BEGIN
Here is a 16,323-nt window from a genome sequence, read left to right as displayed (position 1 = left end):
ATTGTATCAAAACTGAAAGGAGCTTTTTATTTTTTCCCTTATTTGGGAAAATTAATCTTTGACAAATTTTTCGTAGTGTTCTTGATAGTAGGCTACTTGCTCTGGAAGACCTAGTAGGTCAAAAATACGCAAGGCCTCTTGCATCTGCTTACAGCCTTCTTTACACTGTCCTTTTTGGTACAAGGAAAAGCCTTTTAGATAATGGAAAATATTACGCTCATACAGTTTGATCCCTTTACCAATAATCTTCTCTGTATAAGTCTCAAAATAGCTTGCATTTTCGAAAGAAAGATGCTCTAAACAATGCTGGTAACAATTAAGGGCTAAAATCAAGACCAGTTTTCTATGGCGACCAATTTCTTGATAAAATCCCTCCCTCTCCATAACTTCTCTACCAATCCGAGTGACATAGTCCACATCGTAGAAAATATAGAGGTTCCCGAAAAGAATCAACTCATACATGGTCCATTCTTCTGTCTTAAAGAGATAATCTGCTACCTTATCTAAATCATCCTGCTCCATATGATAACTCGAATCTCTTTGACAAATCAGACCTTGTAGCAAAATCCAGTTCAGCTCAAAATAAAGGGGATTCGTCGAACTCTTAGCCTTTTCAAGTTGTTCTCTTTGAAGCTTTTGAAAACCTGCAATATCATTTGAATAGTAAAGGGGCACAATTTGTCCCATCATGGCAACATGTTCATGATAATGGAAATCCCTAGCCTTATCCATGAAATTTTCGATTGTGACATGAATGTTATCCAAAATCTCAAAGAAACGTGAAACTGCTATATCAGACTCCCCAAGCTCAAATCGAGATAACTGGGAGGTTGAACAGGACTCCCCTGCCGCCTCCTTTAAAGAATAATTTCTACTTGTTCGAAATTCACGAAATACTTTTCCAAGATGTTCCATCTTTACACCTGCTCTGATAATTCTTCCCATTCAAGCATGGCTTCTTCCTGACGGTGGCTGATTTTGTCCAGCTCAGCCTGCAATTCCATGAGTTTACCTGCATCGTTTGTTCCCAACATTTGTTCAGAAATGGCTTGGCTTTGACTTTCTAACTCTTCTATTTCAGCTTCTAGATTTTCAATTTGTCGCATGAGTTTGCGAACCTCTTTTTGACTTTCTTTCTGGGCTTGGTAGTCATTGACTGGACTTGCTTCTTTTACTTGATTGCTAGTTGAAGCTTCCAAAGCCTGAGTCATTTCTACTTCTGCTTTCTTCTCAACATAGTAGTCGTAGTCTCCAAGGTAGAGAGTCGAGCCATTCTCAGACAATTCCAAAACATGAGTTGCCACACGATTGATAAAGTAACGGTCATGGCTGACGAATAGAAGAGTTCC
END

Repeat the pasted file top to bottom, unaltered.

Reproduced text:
Here is a 16,323-nt window from a genome sequence, read left to right as displayed (position 1 = left end):
ATTGTATCAAAACTGAAAGGAGCTTTTTATTTTTTCCCTTATTTGGGAAAATTAATCTTTGACAAATTTTTCGTAGTGTTCTTGATAGTAGGCTACTTGCTCTGGAAGACCTAGTAGGTCAAAAATACGCAAGGCCTCTTGCATCTGCTTACAGCCTTCTTTACACTGTCCTTTTTGGTACAAGGAAAAGCCTTTTAGATAATGGAAAATATTACGCTCATACAGTTTGATCCCTTTACCAATAATCTTCTCTGTATAAGTCTCAAAATAGCTTGCATTTTCGAAAGAAAGATGCTCTAAACAATGCTGGTAACAATTAAGGGCTAAAATCAAGACCAGTTTTCTATGGCGACCAATTTCTTGATAAAATCCCTCCCTCTCCATAACTTCTCTACCAATCCGAGTGACATAGTCCACATCGTAGAAAATATAGAGGTTCCCGAAAAGAATCAACTCATACATGGTCCATTCTTCTGTCTTAAAGAGATAATCTGCTACCTTATCTAAATCATCCTGCTCCATATGATAACTCGAATCTCTTTGACAAATCAGACCTTGTAGCAAAATCCAGTTCAGCTCAAAATAAAGGGGATTCGTCGAACTCTTAGCCTTTTCAAGTTGTTCTCTTTGAAGCTTTTGAAAACCTGCAATATCATTTGAATAGTAAAGGGGCACAATTTGTCCCATCATGGCAACATGTTCATGATAATGGAAATCCCTAGCCTTATCCATGAAATTTTCGATTGTGACATGAATGTTATCCAAAATCTCAAAGAAACGTGAAACTGCTATATCAGACTCCCCAAGCTCAAATCGAGATAACTGGGAGGTTGAACAGGACTCCCCTGCCGCCTCCTTTAAAGAATAATTTCTACTTGTTCGAAATTCACGAAATACTTTTCCAAGATGTTCCATCTTTACACCTGCTCTGATAATTCTTCCCATTCAAGCATGGCTTCTTCCTGACGGTGGCTGATTTTGTCCAGCTCAGCCTGCAATTCCATGAGTTTACCTGCATCGTTTGTTCCCAACATTTGTTCAGAAATGGCTTGGCTTTGACTTTCTAACTCTTCTATTTCAGCTTCTAGATTTTCAATTTGTCGCATGAGTTTGCGAACCTCTTTTTGACTTTCTTTCTGGGCTTGGTAGTCATTGACTGGACTTGCTTCTTTTACTTGATTGCTAGTTGAAGCTTCCAAAGCCTGAGTCATTTCTACTTCTGCTTTCTTCTCAACATAGTAGTCGTAGTCTCCAAGGTAGAGAGTCGAGCCATTCTCAGACAATTCCAAAACATGAGTTGCCACACGATTGATAAAGTAACGGTCATGGCTGACGAATAGAAGAGTTCC